Employee Surveys Won’t Tell You Whether To Return To An Office Or Not
Engage your team and understand their needs but craft your “Return To Office” strategy from the top down
We’ve backed a wide variety of startups at Homebrew but the CEOs are now all coalescing around one theme: it’s time to start making choices about what ‘back to the office’ looks like (note 95%+ of our investments are based in the US). Some are high conviction that all being back in an office five days a week is the right thing for their company (alongside modern policies around when flexible scheduling and WFH makes sense). Others embraced a distributed team from early on, or pivoted to one during the past year, and shake their head at the idea that a single HQ ever makes sense for a tech company like theirs. And of course, there are those crafting hybrid strategies, utilizing the skills their organizations have developed over 2020 to balance Work From Office and Work From Elsewhere. While I’ve personally advocated for in-office/balanced solutions, there’s one thing I’m absolutely certain about: you shouldn’t make the decision based on an employee survey alone.
Now this isn’t to say that you should develop your “return to office (or not)” plan in a vacuum and spring it on your teams fully formed with no chance to comment. But ultimately it’s going to be the decision of the executive team, and specifically the CEO, who must make the call.
And the Chief People Officers are going to deserve bonuses figuring this stuff out. DocuSign’s CPO Joan Burke concedes, “The truth of the matter is, this is just a big experiment that we’re all in and none of us really have an answer. We just have to stay open and fluid and listen to our employees.”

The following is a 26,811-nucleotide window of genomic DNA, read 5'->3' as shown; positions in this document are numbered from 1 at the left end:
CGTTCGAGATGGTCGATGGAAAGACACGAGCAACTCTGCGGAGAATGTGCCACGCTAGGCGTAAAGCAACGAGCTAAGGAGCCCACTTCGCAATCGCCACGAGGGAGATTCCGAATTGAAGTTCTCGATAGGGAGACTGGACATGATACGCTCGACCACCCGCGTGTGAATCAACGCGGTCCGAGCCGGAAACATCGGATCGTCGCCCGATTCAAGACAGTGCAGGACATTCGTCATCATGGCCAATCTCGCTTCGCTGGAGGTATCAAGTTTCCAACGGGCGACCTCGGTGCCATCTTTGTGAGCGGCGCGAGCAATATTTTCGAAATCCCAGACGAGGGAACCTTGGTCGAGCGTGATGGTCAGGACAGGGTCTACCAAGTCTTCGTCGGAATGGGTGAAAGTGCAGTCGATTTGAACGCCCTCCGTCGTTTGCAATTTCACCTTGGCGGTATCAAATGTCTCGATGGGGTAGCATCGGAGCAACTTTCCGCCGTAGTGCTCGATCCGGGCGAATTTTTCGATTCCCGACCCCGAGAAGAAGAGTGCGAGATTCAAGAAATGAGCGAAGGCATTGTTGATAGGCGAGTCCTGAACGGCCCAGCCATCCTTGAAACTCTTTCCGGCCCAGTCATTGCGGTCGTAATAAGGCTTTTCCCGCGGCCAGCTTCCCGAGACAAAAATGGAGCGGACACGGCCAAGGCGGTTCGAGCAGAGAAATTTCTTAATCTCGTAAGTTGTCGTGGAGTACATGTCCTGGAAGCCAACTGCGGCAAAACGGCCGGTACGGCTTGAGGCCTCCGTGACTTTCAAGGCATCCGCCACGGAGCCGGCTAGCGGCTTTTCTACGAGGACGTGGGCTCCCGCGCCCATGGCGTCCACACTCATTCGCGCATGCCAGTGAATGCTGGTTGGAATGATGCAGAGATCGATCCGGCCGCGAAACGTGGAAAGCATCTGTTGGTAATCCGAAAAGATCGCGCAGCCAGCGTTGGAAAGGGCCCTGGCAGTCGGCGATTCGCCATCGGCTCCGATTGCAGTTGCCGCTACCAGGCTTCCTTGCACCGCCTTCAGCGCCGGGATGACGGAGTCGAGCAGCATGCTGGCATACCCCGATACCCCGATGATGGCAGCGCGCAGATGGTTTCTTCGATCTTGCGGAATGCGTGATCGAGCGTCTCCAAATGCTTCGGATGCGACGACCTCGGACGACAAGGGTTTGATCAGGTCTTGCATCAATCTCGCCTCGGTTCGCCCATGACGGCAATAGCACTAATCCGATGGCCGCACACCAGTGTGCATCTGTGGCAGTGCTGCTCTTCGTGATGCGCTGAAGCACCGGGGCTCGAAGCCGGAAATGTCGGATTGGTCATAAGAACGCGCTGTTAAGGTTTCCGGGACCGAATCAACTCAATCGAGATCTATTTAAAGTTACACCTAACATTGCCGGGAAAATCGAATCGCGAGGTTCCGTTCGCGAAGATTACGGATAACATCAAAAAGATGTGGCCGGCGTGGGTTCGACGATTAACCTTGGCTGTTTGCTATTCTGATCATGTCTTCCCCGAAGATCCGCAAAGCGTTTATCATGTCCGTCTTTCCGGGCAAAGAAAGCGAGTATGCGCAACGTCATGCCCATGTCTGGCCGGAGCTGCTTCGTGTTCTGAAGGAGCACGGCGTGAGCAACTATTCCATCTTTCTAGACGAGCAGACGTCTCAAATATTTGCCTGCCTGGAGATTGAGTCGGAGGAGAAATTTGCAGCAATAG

There’s going to be a TON of news coverage, hot takes, strong opinions, and purity tests on this stuff over the coming months. Assume as CEO that it will be impossible to retain 100% of your employees no matter what you decide. There’s going to be a talent reshuffling for the next 6–24 months IMO as employees decide whether their current employer’s workplace strategy is right for them or not.
And resist the urge to reduce this to assumptions like “equitable workplaces are those with the fewest mandates.” These choices are complex, often with unintended consequences. Flexible schedules more friendly for women? Unclear according to this WSJ article:
Denise Rousseau, a professor of organizational behavior and public policy at Carnegie Mellon University, said hybrid models appear to offer the benefits of both worlds. But they could inadvertently disadvantage women, who shoulder the bulk of caregiving duties and may be more likely to seek more home-based arrangements and miss out on professional face-time, she said. Any solution to one problem will raise other challenges, she said.
The President of Barnard College fears similar and notes it’s about systems of choices, not just a single decision:
So what should well-intentioned companies and managers do? If you think flexible work will boost equity, especially for parents, it is critical to consider what other policies and practices must be in place to advance this goal. Providing paid family and parental leave — as opposed to just maternity leave — and encouraging employees to take it is one example. Ensuring managers do not favor in-person employees for mentorships, in evaluations or for other opportunities is another.
So start thinking about what’s right for your stage of company, the type of product you build, the culture you’ve created, and then prepare for a lot of communication over the second half of the year.